Male and female capercaillie can be discriminated easily by their size and colouration.

The male: 

  • is bigger than the female
  • weighs approximately 4.3 kg
  • is about 74 cm in length
  • has a wingspan of 1.06m
  • is predominantly black in colour

The female:

  • is much smaller
  • weighs about half as much as the male
  • is a reddish brown colour

Adult birds feed on blaeberry from early spring through to summer, as well as:

  • plant buds
  • pollen cones
  • flowers
  • seeds
  • conifer needles are eaten primarily in winter

Chicks initially feed on invertebrates, particularly caterpillars - this supplementary protein in the diet is important for their early development.


The capercaillie is well known for the strange clicking, gulping and saw whetting calls that males make when they display at clearings in the woods known as leks. The ritual itself is known as lekking.

In spring from April to mid-May, males (cocks) gather at leks to strut and posture, fanning their tails and making their strange calls to maintain their status with other cocks. Sometimes, these displays become ferocious fights that can result in injury.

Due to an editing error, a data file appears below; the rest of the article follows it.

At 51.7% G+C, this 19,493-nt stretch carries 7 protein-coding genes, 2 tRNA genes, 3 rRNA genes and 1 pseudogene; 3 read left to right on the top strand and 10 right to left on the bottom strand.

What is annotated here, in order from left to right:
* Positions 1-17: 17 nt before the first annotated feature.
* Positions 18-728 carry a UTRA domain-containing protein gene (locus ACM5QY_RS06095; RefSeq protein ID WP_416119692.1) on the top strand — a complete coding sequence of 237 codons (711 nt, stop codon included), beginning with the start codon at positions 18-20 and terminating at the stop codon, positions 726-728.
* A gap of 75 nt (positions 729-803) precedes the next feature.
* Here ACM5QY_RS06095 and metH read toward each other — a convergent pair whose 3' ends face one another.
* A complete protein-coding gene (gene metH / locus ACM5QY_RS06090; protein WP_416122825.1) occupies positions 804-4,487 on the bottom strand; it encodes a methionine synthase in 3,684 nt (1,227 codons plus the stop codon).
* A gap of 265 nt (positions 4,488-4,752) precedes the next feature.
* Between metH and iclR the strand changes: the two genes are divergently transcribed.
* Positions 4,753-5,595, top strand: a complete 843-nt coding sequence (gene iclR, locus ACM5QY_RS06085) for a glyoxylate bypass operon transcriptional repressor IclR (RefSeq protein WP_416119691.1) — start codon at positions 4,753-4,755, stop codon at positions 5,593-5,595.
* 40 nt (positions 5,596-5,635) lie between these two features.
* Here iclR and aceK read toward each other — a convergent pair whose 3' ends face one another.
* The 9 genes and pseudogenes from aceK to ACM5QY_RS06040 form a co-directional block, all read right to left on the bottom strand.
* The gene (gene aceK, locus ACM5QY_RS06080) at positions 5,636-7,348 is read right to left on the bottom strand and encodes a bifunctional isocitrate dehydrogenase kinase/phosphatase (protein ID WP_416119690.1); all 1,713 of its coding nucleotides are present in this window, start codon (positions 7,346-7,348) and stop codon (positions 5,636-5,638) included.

The females (hens) visit the leks and mate with their chosen male. They then nest and rear the young with no help from the male.

The nest scrape is hidden in the heather or among the roots of a tree where the hen lays 5–12 eggs on the ground with incubation taking from 26 to 29 days. Young capercaillie leave the nest within a day of hatching, although the adult female continues to offer them shelter from the weather and protection against predators throughout the summer until they fledge in late August.